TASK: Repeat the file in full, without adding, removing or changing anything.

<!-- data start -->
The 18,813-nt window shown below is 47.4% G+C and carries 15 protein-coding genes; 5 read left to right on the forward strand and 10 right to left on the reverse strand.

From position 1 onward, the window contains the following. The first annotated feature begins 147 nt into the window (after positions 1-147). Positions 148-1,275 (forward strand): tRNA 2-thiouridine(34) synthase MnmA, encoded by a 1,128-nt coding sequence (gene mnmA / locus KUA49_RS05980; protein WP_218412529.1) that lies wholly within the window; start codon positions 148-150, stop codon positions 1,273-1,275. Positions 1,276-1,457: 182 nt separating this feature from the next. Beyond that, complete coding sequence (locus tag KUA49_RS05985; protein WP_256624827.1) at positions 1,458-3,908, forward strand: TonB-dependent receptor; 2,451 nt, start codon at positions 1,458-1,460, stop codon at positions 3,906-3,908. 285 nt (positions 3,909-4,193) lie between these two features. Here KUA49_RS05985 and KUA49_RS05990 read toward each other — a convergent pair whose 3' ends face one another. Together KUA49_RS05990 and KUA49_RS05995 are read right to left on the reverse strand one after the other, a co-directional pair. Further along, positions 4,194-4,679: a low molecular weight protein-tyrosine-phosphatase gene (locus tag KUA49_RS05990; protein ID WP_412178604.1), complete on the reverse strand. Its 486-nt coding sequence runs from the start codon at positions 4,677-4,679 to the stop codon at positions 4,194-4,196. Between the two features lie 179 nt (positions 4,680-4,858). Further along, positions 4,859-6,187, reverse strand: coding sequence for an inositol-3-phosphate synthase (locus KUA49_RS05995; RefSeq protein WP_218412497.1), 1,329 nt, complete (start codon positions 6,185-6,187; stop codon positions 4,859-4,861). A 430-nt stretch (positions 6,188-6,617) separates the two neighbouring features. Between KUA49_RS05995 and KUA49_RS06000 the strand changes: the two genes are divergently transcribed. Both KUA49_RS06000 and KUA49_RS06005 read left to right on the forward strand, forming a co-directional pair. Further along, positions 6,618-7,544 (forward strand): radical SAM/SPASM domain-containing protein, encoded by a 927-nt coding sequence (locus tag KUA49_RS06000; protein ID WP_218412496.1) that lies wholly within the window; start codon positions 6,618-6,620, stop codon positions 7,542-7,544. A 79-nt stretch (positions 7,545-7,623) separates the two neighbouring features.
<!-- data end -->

The 18,813-nt window shown below is 47.4% G+C and carries 15 protein-coding genes; 5 read left to right on the forward strand and 10 right to left on the reverse strand.

From position 1 onward, the window contains the following. The first annotated feature begins 147 nt into the window (after positions 1-147). Positions 148-1,275 (forward strand): tRNA 2-thiouridine(34) synthase MnmA, encoded by a 1,128-nt coding sequence (gene mnmA / locus KUA49_RS05980; protein WP_218412529.1) that lies wholly within the window; start codon positions 148-150, stop codon positions 1,273-1,275. Positions 1,276-1,457: 182 nt separating this feature from the next. Beyond that, complete coding sequence (locus tag KUA49_RS05985; protein WP_256624827.1) at positions 1,458-3,908, forward strand: TonB-dependent receptor; 2,451 nt, start codon at positions 1,458-1,460, stop codon at positions 3,906-3,908. 285 nt (positions 3,909-4,193) lie between these two features. Here KUA49_RS05985 and KUA49_RS05990 read toward each other — a convergent pair whose 3' ends face one another. Together KUA49_RS05990 and KUA49_RS05995 are read right to left on the reverse strand one after the other, a co-directional pair. Further along, positions 4,194-4,679: a low molecular weight protein-tyrosine-phosphatase gene (locus tag KUA49_RS05990; protein ID WP_412178604.1), complete on the reverse strand. Its 486-nt coding sequence runs from the start codon at positions 4,677-4,679 to the stop codon at positions 4,194-4,196. Between the two features lie 179 nt (positions 4,680-4,858). Further along, positions 4,859-6,187, reverse strand: coding sequence for an inositol-3-phosphate synthase (locus KUA49_RS05995; RefSeq protein WP_218412497.1), 1,329 nt, complete (start codon positions 6,185-6,187; stop codon positions 4,859-4,861). A 430-nt stretch (positions 6,188-6,617) separates the two neighbouring features. Between KUA49_RS05995 and KUA49_RS06000 the strand changes: the two genes are divergently transcribed. Both KUA49_RS06000 and KUA49_RS06005 read left to right on the forward strand, forming a co-directional pair. Further along, positions 6,618-7,544 (forward strand): radical SAM/SPASM domain-containing protein, encoded by a 927-nt coding sequence (locus tag KUA49_RS06000; protein ID WP_218412496.1) that lies wholly within the window; start codon positions 6,618-6,620, stop codon positions 7,542-7,544. A 79-nt stretch (positions 7,545-7,623) separates the two neighbouring features.